This burnt ends recipe comes straight from the pitmasters at Kansas City’s biggest BBQ joints.

These slow-smoked tri-tip burnt ends are cubed and braised in a sweet and spicy BBQ sauce for the most tender, melt-in-your-mouth bites of meat candy.

That being said, this will bring us to the end of this guide, as you now have the best tri-tip burnt ends recipe.

Making Tri-Tip Burnt Ends Recipe

Making Tri-Tip Burnt Ends Recipe

These burnt ends indeed are an absolute must-have for people who enjoy melt-in-your-mouth, delicious barbecue.
Prep Time 20 minutes
Cook Time 2 hours
Course Main Course
Cuisine American
Servings 4 servings


  • 1 tri-tip 2 to 3 Ibs each
  • Texas-style rub
  • 1 teaspoon of coarse kosher salt


  • In a medium mixing bowl, whisk together wine, Worcestershire sauce, tamari, olive oil, vinegar, salt, pepper, garlic, rosemary, and thyme.
  • Place the steak in a sealable plastic bag and pour the marinade over it. Seal the bag securely.
    Making Tri-Tip Burnt Ends Recipe
  • Put the bag in a baking dish or bowl and refrigerate for 6 to 10 hours.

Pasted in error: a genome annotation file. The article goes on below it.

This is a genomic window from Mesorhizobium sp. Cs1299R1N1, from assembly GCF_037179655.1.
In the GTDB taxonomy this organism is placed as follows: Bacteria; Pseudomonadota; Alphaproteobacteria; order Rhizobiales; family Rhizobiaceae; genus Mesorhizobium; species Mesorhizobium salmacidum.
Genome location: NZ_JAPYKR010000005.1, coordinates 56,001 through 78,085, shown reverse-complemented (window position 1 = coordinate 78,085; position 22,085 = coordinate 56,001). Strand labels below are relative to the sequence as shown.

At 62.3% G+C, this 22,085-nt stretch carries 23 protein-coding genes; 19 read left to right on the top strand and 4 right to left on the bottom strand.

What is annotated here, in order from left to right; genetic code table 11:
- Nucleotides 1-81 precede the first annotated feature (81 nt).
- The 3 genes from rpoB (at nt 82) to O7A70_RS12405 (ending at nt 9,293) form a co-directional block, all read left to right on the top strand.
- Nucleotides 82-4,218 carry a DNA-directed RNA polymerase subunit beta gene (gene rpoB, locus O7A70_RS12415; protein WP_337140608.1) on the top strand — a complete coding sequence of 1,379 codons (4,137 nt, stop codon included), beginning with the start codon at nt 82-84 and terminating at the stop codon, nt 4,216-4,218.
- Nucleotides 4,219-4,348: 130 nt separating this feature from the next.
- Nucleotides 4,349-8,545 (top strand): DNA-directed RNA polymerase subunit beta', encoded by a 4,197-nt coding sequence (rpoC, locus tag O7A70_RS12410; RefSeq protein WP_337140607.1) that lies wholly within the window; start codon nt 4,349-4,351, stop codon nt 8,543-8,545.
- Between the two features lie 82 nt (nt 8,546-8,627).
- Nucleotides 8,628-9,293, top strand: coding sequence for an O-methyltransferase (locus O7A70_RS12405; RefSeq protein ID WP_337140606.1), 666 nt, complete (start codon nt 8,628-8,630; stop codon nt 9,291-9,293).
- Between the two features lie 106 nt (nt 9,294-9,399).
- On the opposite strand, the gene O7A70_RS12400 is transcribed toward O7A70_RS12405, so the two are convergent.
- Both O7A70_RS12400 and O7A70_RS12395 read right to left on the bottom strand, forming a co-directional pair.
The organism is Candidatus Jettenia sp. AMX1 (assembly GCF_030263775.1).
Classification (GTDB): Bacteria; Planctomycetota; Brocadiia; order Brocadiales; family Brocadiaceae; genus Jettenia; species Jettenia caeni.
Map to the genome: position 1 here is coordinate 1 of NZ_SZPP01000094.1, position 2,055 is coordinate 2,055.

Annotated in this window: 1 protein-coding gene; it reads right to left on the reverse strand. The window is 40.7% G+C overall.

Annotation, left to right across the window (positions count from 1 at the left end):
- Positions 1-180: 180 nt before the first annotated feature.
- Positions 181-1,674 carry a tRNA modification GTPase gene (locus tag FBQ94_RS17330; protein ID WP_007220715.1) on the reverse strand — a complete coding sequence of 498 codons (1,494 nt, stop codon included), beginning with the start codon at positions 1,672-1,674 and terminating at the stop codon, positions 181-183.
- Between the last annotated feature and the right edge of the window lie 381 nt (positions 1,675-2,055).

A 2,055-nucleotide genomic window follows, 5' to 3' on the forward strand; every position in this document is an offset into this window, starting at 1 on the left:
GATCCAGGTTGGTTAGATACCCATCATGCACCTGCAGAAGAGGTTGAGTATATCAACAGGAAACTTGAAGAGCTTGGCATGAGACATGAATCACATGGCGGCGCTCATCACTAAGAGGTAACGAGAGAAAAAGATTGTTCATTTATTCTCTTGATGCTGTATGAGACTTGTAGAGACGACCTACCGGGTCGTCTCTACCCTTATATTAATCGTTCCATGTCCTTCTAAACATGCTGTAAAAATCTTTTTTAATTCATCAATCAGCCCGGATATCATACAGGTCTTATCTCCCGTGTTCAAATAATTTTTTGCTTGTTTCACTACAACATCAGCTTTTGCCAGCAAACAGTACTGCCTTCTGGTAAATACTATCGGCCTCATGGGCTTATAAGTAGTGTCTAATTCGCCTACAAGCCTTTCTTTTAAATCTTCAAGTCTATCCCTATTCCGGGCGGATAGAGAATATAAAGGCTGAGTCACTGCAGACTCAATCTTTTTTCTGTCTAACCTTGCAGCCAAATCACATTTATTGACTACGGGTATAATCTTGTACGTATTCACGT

• 40 minutes before cooking, remove the top round roast from the refrigerator to bring it to room temperature.
  • Fill the water bowl of your smoker halfway and add wood chips to the tray. Open the top vent and preheat the smoker to 250 degrees Fahrenheit.
  • Remove the meat from the marinade and pat it dry with paper towels, discarding the marinade.
  • Place the roast directly on the smoker rack. Position the probe thermometer at one end of the roast.
  • Smoke the beef for 60 minutes, then check the internal temperature with the probe or a digital meat thermometer. Aim for 125 degrees F for medium-rare and 145 degrees F for medium. Continue smoking for up to 75 minutes until the desired temperature is reached. Remember to check the water and wood chips every 45 minutes and replenish as needed.
  • Once cooked, transfer the top round roast to a clean cutting board and loosely tent with foil. Let it rest for at least 15 minutes before slicing.
  • Slice the London broil thinly against the grain and serve with your favorite side dishes.